Choosing a SUP can be a confusing road to go down. Hard or inflatable? Which length? Best for balance? Use this guide to help you make the best decision.

3 Key Tips in Choosing a SUP

Decide which type of paddling you want to do. Rivers, surf, casual flat water, racing, long distance, overnights, expeditions requiring airline travel, or all of the above?

Rent / try as many boards as possible to find the one that best works for you. You can also demo boards at races, surfing contests, and public SUP events.

If you’ve never paddled before, get a wide stable (29″-34″) board that is easy to stand up on. A tippy board will be frustrating to learn on.

Basics of board profiles –

All around paddling – the most basic sup to start out on for all genres of paddling is a stable and long board up to 12′. If you’re tall like me, 12′ is appropriate, if not so tall, try 10′-11′ boards. Demo before buying to make sure you find the best one. Widths should be 29-34″ wide.

Inflatable vs Hard – Both are great and can be used for all types of paddling. Friends have done 70 mile races on 14′ inflatables, so like anything it’s about finding best product for the job.  Go with major brands.

Race or fitness boards – these tend to be narrow, 21-27″ wide, tippy, and long. Not for beginners unless you specifically want to race. But it may still be easier to learn on a wider board, then move to a narrow race board once you get your balance. There’s several great race boards out now such as Bark, Starboard, SIC, NSP, Nelo.

Surfing – All boards can surf even to 18′. For performance surfing, especially if you’re an experienced surfer, use short boards 6-10′ long. Beginners should start out on a wide (to 34″) and longer board (to 12′).

Rivers – Inflatable or rotomolded (plastic) are best to prevent dings or breaking of the board. Shorter boards are best to work in between rocks and slide into eddies with short turns, etc. See my posting on rivers prior to going out.

Expeditions / Overnight boards – for overnight trips, consider a longer board from 14-18′ to carry your gear without effecting your efficiency. Stability is important when standing for long periods of time to protect your feet/legs. 28′ wide should be minimum.  Lighter is better for speed and carrying, but lighter boards in carbon or hollow are also most expensive.

There’s a folks out there that have done extensive trips all-a-rounder boards to 12′ but it’ll take longer and you’ll carry less gear.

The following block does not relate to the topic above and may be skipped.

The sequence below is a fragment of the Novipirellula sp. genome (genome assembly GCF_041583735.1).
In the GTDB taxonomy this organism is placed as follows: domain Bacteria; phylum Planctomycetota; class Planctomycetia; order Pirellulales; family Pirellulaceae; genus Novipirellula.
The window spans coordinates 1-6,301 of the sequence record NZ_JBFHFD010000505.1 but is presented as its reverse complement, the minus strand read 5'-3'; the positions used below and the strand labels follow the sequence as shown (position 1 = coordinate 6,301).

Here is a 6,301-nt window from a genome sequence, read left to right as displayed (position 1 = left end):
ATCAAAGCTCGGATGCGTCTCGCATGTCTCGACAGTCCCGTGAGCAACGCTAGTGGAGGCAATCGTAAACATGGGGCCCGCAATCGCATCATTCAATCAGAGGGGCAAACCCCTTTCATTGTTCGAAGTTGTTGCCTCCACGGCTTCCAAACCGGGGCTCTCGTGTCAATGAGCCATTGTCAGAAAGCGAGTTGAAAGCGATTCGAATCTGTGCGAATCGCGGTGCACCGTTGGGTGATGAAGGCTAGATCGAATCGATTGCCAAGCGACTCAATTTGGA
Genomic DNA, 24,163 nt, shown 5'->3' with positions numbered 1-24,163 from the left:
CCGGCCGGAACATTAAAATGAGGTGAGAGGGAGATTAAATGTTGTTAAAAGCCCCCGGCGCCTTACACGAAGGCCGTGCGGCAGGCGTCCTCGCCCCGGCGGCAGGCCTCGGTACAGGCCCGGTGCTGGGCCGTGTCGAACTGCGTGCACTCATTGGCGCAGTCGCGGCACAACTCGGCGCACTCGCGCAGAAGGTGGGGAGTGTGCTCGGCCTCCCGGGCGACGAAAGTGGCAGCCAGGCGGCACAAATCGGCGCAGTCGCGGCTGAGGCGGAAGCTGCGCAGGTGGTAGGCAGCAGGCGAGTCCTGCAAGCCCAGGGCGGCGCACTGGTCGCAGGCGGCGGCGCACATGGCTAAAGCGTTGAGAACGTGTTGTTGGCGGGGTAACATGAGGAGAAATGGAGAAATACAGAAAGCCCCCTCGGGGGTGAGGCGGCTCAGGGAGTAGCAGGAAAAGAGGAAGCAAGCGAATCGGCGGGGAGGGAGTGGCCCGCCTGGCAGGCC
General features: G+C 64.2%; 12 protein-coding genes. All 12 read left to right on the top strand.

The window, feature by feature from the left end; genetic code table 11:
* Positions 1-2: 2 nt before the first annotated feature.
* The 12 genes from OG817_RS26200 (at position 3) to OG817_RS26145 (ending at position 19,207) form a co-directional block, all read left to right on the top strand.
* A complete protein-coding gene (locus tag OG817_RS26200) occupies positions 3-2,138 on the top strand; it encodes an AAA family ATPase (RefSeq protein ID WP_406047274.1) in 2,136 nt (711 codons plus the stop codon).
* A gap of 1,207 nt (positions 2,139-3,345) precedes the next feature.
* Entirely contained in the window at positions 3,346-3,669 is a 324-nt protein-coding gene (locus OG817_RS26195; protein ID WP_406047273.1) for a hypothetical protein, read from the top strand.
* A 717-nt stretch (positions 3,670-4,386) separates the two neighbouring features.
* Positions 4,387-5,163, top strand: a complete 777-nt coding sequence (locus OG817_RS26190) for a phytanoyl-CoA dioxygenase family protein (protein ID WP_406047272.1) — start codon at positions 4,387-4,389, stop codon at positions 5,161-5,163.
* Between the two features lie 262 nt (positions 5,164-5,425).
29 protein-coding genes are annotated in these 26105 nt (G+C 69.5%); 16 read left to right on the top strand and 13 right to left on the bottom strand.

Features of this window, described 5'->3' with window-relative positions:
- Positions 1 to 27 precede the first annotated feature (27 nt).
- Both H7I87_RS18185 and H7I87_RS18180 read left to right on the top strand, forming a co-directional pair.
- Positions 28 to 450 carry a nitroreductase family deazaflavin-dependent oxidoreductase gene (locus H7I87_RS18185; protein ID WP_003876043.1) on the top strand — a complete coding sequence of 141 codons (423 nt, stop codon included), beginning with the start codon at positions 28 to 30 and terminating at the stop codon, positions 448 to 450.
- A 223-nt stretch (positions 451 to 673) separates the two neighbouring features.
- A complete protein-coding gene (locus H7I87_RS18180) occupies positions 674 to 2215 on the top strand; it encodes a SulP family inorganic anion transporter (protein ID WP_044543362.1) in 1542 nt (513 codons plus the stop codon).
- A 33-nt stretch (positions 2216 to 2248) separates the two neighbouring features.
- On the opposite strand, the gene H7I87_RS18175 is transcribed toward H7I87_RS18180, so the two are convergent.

Attach NSI Spectra Loops or EZ Plugs on your board with bungee or rope to attach gear bags. Consider a 2-3pc break-down kayak paddle for upwind paddles and a backup.

International Travel / Remote Trips – Inflatable boards are great for travels requiring airline connections or 3rd world and remote locations. Inflatables will require less maintenance (no dings) and can roll up for easy stowage.

Don’t Have Good Balance?

Get a wide board 34-36″ wide. Start there and paddling will improve your balance. Also check out my guides for staying stable on a SUP – bad balance isn’t a barrier to standing.

Where to Buy

  • Online Facebook groups in your area are great resources for reliable used gear.
  • Buy local – I’m a big fan of supporting local small business. If you have a paddle shop nearby, check in with them for gear.
  • Costco – They do have cheap inflatable boards but not ideal for bigger folks or those needing more stability.

Take a Good Class

Many struggle to start out by themselves. Taking a class with a reputable instructor will get you there quicker and less frustration. Look for ACA, ASI and PSUPA certified instructors.  Read reviews of instructors to find the best fit for you. 

Big People

I struggled to stand on a SUP back in 2007 because I was 240lbs 6′-5″ tall and the kid at the resort in Hawaii put me on a short unstable board. It doesn’t have to be that way! If you’re super tall and/or over 250lbs, look at 34-38″ wide boards up to 11-12′ long.

Follow my guides for stability to help you stand with success. Check out my SUP guide for getting back on a board big folks.

Other things to consider when starting out

  • PFD (lifejacket). Check your local regs. Many areas require PFDs for non surf zone paddling. I always wear a vest PFD with good visibility colors and pockets for extra stuff.
  • Always wear a leash. You’ll be surprised how far you’re board will go when you fall off, especially in wind. *
  • Always hydrate either with a bladder in a fanny or backpack, or with water bottles stashed on you or the board.*
  • Check for local info on where you’re paddling. Are there books, online, or a surf or paddling shop with info on tides, weather, and any tips or precautions?
  • Take a class on stand up paddling to get the basic strokes, or ask an experienced paddler to give you a lesson.*
  • Visit a kayaking or SUP symposium to try boards, take paddling clinics, and network with other paddlers. *
  • Dress for the conditions you’re paddling in. SUPs have the reputation for keeping paddlers dry, so many avoid wearing wetsuits in colder temps. If the water is below 70 degrees F, wear a wet or drysuit until your skill are solid enough to choose otherwise.
Any questions give me a holler – rob@
if in Seattle take one of my classes for beginners through advanced paddlers.
Check out my Online SUP Classes to get you started now!

Salmon Bay Paddle SUP Tips

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